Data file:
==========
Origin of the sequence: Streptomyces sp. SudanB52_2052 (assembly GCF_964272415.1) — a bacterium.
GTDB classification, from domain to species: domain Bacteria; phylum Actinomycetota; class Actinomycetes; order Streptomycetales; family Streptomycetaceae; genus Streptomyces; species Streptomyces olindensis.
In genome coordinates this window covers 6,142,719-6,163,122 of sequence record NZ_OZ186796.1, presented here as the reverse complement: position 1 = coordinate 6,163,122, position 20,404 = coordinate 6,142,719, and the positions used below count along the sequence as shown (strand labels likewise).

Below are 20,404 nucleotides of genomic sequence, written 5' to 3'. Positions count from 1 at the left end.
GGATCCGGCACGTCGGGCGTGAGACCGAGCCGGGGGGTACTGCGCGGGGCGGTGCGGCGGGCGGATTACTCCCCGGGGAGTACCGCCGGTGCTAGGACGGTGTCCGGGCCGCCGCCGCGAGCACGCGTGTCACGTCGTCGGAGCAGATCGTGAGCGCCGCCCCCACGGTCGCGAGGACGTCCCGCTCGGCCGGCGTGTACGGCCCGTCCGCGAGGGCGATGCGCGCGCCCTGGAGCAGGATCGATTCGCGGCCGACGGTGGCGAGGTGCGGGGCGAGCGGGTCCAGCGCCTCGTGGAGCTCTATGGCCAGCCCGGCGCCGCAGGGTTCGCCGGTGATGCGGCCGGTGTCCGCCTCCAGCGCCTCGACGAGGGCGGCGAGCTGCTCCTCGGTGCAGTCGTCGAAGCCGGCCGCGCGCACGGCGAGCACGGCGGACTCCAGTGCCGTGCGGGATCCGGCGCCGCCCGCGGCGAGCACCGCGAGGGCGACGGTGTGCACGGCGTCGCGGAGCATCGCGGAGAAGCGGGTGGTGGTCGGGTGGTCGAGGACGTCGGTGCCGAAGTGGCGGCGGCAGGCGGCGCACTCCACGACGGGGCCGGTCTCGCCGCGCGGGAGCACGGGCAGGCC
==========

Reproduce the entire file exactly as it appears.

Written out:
Origin of the sequence: Streptomyces sp. SudanB52_2052 (assembly GCF_964272415.1) — a bacterium.
GTDB classification, from domain to species: domain Bacteria; phylum Actinomycetota; class Actinomycetes; order Streptomycetales; family Streptomycetaceae; genus Streptomyces; species Streptomyces olindensis.
In genome coordinates this window covers 6,142,719-6,163,122 of sequence record NZ_OZ186796.1, presented here as the reverse complement: position 1 = coordinate 6,163,122, position 20,404 = coordinate 6,142,719, and the positions used below count along the sequence as shown (strand labels likewise).

Below are 20,404 nucleotides of genomic sequence, written 5' to 3'. Positions count from 1 at the left end.
GGATCCGGCACGTCGGGCGTGAGACCGAGCCGGGGGGTACTGCGCGGGGCGGTGCGGCGGGCGGATTACTCCCCGGGGAGTACCGCCGGTGCTAGGACGGTGTCCGGGCCGCCGCCGCGAGCACGCGTGTCACGTCGTCGGAGCAGATCGTGAGCGCCGCCCCCACGGTCGCGAGGACGTCCCGCTCGGCCGGCGTGTACGGCCCGTCCGCGAGGGCGATGCGCGCGCCCTGGAGCAGGATCGATTCGCGGCCGACGGTGGCGAGGTGCGGGGCGAGCGGGTCCAGCGCCTCGTGGAGCTCTATGGCCAGCCCGGCGCCGCAGGGTTCGCCGGTGATGCGGCCGGTGTCCGCCTCCAGCGCCTCGACGAGGGCGGCGAGCTGCTCCTCGGTGCAGTCGTCGAAGCCGGCCGCGCGCACGGCGAGCACGGCGGACTCCAGTGCCGTGCGGGATCCGGCGCCGCCCGCGGCGAGCACCGCGAGGGCGACGGTGTGCACGGCGTCGCGGAGCATCGCGGAGAAGCGGGTGGTGGTCGGGTGGTCGAGGACGTCGGTGCCGAAGTGGCGGCGGCAGGCGGCGCACTCCACGACGGGGCCGGTCTCGCCGCGCGGGAGCACGGGCAGGCC